In 1846, the Army Corps of Engineers started building two large masonry forts where the Atlantic Ocean and the Gulf of Mexico met.
Fort Thomas Jefferson, on the Dry Tortugas would guard the entrance to the gulf. Fort Zachary Taylor would protect the city of Key West.
Used for coastal surveillance, it remained under command of the Army until 1947, when they turned it over to the Navy. It fell into disrepair until locals pushed for its preservation.
Added to the National Register of Historic Places in 1971, Fort Taylor became the anchor of this Florida State Park in 1976.
The sheer size of the fort and its architecture makes it compelling to explore, and it is the reason the southernmost state park in the United States is in Key West.
The park’s adjoining beach is the bigger draw, thanks to a sweep of white sand beach that’s a rarity in the Florida Keys, and shallow offshore waters for snorkeling.
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Address: 601 Howard England Way, Key West
Fees: $6 per vehicle
Restroom: Near the picnic area and at the fort
Land manager: Florida State Parks
Open 8 AM to sunset. Fort tours are offered daily at 11 AM.
Follow US 1 (the Overseas Highway) all the way south to Mile Marker 0 in Key West. Continue a little farther down the street. You’ll see a sign for the park. Turn left, driving through a small residential community and around the Truman Annex of Naval Air Station Key West before entering the park. Drive down the entrance road and pass the fort, parking in the beach parking area at the very end.
About the Park
Fort Zachary Taylor Historic State Park has two distinct sides: the historic fortress and the waterfront that fronts it.
Construction of this massive masonry structure began in 1850. At that time, the Atlantic Ocean lapped at the base of its walls, not the moat you see today.
Extension of the island with fill resulted in what is now the oceanfront of the park and the forest that occupies the land between moat and beach.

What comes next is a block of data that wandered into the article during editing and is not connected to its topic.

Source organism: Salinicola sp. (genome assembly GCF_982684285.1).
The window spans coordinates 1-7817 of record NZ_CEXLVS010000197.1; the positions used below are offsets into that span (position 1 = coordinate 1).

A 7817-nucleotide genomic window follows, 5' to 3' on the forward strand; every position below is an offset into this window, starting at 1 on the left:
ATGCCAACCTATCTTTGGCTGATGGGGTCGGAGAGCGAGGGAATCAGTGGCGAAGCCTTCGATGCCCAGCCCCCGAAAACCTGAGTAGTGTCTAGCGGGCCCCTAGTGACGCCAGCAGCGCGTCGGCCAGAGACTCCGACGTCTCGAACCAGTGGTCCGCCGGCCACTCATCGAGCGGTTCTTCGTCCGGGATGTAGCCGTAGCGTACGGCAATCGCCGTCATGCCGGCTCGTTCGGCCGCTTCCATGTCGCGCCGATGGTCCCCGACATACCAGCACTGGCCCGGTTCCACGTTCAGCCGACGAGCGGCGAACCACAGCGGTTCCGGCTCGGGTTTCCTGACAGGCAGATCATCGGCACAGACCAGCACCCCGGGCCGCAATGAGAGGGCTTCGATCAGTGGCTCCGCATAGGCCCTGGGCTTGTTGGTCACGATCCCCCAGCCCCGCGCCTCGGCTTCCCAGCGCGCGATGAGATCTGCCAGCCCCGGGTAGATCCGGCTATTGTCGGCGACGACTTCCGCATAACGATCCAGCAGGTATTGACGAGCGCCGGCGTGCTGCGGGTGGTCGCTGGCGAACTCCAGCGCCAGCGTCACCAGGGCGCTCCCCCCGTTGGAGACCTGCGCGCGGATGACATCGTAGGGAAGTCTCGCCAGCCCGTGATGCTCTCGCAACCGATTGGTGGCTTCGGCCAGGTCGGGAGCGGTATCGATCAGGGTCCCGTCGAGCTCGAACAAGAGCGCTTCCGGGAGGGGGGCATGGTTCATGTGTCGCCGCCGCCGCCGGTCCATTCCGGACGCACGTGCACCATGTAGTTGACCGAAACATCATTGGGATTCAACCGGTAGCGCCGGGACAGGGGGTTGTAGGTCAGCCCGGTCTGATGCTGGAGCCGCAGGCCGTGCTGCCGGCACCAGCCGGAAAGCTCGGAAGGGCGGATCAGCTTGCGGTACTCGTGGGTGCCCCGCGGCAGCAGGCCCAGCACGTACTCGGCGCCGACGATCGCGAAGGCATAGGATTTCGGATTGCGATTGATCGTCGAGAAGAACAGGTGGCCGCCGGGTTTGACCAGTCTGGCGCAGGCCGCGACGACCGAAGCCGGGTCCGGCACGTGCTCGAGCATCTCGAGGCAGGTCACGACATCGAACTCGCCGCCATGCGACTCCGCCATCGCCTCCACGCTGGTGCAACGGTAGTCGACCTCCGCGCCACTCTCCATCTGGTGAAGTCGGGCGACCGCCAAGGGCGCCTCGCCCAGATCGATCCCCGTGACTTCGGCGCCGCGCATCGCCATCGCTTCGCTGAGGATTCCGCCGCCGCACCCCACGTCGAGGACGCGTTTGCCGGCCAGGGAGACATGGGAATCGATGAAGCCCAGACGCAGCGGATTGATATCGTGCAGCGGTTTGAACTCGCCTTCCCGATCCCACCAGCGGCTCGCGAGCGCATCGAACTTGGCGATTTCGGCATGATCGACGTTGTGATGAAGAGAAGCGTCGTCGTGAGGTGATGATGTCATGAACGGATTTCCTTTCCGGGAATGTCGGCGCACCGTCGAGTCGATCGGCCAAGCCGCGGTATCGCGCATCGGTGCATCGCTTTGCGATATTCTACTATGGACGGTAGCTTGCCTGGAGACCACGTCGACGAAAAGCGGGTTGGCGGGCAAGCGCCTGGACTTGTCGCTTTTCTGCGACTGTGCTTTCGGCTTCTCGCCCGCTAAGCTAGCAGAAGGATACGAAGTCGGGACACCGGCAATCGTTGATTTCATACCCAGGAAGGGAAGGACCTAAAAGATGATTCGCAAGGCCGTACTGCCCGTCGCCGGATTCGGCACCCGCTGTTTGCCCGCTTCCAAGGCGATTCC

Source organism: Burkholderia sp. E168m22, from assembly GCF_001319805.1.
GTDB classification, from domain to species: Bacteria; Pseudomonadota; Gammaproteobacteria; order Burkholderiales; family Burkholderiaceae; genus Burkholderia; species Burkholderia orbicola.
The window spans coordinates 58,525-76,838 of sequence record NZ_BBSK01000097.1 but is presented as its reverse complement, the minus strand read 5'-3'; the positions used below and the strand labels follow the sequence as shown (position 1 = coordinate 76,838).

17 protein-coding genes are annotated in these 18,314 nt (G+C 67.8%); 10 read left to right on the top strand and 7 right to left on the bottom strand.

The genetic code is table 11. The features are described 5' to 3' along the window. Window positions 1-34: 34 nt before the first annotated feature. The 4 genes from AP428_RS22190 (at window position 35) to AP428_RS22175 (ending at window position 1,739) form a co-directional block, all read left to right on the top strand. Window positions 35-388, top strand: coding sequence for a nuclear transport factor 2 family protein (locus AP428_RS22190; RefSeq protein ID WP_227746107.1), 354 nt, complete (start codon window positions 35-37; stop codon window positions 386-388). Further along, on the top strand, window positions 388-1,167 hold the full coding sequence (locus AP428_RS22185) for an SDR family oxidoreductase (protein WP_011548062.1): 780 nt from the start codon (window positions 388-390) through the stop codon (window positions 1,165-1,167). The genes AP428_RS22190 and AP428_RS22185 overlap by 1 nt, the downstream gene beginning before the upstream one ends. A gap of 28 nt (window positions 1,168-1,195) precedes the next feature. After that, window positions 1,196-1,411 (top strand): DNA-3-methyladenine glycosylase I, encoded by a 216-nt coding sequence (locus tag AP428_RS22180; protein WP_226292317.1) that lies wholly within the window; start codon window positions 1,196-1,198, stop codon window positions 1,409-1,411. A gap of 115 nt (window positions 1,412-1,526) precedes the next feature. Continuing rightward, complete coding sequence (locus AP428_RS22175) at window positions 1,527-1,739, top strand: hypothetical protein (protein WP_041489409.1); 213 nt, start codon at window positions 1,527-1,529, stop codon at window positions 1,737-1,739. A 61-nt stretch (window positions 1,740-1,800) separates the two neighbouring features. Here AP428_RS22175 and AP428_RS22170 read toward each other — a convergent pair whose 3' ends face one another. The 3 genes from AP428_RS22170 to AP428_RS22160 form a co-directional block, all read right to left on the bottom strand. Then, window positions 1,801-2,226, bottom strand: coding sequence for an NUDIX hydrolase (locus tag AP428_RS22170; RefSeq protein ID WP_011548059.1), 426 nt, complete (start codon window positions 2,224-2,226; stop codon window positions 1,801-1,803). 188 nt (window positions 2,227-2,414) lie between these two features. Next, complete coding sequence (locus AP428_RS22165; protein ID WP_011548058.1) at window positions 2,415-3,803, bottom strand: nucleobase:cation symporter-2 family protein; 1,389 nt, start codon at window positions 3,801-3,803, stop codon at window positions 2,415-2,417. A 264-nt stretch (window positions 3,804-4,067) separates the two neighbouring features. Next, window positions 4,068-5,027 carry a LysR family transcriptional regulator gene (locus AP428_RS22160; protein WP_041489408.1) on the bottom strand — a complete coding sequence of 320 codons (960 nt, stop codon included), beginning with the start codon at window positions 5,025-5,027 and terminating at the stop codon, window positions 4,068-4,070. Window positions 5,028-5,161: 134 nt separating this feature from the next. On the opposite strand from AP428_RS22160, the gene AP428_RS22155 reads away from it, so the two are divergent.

In this green space, the southernmost footpaths in Florida connect the two areas. This small network of interpretive nature trails totals less than a mile.
A botanical garden showcasing the native Caribbean species common to the Keys sits, ironically, adjoining the shade of tall Australian pines.
Although the species is invasive, they’ve been accorded special dispensation from removal at this park because of the critical shade they provide.
A seawall parallels the shipping channel from the moat of the fort to the beach, affording views of both passing ships and the nearby Marquesas Keys.
Under the shade of the tall pines, the picnic tables all afford an outstanding view.
About Fort Taylor
A visit to this state park isn’t complete without at least an introductory tour of Fort Zachary Taylor, one of the largest fortresses built in the United States.
Construction commenced in 1850, following the design for Third System forts developed by Army Corps of Engineers Chief Engineer Joseph Gilbert Totten.
Construction was still underway at the time Florida seceded from the Union. Fort Taylor had a good stock of cannon and ammunition on hand, but its open side faced the town.
Its commander, Captain John M. Brannan, became nervous watching the new local militia, the Key West Island Guard, practicing outside.
Acting on his own initiative January 13, 1861, he and his Federal soldiers slipped through the town in the middle of the night and occupied the fort.
In addition to firepower, they had four months of food and plenty of water. Backup troops joined them within a month.
Because of this early occupation by the Federal troops, Florida’s second largest city became the only city in Florida under Union rule the entire duration of the Civil War.
By the time construction finished in 1866, the fort included a desalination plant and a row of latrines flushed out by the tides.
During the Spanish-American War, the top levels of Fort Taylor were cut down to install more modern weaponry.
Concrete batteries were added, visually disruptive today amid the otherwise Gothic archways and staircases.
In the 1960s, close examination of the concrete unveiled a treasure trove atop the fort walls.
Climb to the top level and walk along the batteries to see what’s acknowledged as the largest known cache of Civil War era cannons, partially excavated from the concrete.
In addition to a quarter mile walk through the fort itself, the park has several short interpretive trails. Where signposted, they are open to bicycles.
The Fort View Trail scrambles up the man-made berm and immerses you in a young tropical hammock overlooking the moat.
The Tropical Hammock Trail dives into the deep shade of a much more lush tropical forest, with gumbo-limbo forming a thick, low canopy.
A connector trail between them loops the open fill below the fort and follows the channel to the parking area at the beach.
See our photos of Fort Zachary Taylor Historic State Park
More worth exploring while you’re in this area.